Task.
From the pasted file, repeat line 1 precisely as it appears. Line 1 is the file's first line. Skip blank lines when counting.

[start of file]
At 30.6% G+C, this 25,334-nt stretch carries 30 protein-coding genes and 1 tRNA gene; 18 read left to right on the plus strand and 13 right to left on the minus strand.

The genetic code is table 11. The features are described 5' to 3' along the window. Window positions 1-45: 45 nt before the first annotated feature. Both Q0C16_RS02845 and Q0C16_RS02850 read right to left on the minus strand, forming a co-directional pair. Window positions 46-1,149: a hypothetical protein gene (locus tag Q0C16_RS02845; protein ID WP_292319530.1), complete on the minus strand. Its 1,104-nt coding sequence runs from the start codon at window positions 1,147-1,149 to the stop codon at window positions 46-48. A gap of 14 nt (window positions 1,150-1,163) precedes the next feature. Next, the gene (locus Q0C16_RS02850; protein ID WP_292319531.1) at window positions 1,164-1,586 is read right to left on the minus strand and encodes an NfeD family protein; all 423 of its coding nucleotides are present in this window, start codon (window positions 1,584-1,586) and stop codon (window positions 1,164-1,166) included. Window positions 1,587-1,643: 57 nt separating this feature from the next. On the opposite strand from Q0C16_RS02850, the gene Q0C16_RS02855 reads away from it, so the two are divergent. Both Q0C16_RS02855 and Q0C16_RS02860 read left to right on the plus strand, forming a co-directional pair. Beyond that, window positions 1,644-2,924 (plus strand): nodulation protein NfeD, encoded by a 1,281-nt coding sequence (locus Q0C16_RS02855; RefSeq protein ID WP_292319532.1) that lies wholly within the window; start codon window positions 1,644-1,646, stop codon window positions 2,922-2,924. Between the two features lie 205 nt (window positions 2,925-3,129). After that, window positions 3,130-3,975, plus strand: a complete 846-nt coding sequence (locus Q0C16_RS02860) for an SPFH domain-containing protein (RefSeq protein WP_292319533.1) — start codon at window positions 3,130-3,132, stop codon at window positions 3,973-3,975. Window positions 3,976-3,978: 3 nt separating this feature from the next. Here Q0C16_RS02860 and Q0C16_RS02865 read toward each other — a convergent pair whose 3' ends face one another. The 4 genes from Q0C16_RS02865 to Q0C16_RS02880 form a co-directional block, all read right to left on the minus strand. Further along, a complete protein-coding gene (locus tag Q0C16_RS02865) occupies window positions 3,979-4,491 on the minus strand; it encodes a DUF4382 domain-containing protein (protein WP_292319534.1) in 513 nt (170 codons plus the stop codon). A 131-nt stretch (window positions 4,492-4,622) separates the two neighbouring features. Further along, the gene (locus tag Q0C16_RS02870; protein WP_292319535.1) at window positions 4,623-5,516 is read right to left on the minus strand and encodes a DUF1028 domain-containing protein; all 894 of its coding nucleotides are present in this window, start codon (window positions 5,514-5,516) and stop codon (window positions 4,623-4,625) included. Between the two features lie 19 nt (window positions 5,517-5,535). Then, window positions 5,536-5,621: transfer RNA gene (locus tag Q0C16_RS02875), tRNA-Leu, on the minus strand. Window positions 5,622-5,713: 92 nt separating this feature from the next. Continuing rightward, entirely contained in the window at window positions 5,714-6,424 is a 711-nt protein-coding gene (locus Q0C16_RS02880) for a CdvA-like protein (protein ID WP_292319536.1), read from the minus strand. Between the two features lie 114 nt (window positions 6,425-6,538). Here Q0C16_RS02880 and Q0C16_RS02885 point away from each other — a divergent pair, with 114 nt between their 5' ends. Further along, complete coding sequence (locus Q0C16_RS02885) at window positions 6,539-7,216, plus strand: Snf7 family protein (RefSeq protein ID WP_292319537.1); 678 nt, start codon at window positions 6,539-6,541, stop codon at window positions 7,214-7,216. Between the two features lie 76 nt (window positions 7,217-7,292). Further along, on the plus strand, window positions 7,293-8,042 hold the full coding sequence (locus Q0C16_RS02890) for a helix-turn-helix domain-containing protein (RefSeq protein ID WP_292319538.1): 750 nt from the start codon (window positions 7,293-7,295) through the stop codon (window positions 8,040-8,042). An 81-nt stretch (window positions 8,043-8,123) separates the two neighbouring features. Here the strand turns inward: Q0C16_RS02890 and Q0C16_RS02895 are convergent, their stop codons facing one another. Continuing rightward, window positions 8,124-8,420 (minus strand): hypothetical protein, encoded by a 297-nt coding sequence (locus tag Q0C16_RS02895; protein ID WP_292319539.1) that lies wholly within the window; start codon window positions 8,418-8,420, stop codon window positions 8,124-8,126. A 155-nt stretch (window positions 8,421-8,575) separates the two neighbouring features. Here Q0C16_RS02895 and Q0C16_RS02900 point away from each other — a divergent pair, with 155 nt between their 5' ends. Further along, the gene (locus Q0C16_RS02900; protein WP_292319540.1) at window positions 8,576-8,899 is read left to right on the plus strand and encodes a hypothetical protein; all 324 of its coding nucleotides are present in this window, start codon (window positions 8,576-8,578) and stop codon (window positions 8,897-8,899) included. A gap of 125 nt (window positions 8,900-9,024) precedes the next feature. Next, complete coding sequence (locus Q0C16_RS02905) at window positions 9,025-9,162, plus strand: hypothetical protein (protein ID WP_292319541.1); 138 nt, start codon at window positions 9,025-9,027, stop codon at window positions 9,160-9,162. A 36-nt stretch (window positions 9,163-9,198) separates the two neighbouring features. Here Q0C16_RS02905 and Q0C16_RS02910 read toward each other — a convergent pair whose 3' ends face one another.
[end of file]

At 30.6% G+C, this 25,334-nt stretch carries 30 protein-coding genes and 1 tRNA gene; 18 read left to right on the plus strand and 13 right to left on the minus strand.